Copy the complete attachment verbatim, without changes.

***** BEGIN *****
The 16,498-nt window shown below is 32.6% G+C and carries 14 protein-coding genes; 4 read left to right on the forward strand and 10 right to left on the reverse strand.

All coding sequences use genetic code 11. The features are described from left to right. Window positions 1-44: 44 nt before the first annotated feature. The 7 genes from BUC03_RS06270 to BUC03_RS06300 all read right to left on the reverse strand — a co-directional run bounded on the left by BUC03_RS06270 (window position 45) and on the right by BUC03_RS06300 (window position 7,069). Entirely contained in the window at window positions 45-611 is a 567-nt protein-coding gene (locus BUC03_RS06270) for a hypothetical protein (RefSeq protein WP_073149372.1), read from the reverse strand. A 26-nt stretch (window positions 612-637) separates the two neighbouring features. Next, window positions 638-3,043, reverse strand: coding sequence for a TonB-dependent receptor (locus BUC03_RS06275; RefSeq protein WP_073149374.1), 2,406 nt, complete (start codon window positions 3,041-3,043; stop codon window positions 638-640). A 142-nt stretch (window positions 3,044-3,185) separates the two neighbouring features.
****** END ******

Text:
The 16,498-nt window shown below is 32.6% G+C and carries 14 protein-coding genes; 4 read left to right on the forward strand and 10 right to left on the reverse strand.

All coding sequences use genetic code 11. The features are described from left to right. Window positions 1-44: 44 nt before the first annotated feature. The 7 genes from BUC03_RS06270 to BUC03_RS06300 all read right to left on the reverse strand — a co-directional run bounded on the left by BUC03_RS06270 (window position 45) and on the right by BUC03_RS06300 (window position 7,069). Entirely contained in the window at window positions 45-611 is a 567-nt protein-coding gene (locus BUC03_RS06270) for a hypothetical protein (RefSeq protein WP_073149372.1), read from the reverse strand. A 26-nt stretch (window positions 612-637) separates the two neighbouring features. Next, window positions 638-3,043, reverse strand: coding sequence for a TonB-dependent receptor (locus BUC03_RS06275; RefSeq protein WP_073149374.1), 2,406 nt, complete (start codon window positions 3,041-3,043; stop codon window positions 638-640). A 142-nt stretch (window positions 3,044-3,185) separates the two neighbouring features.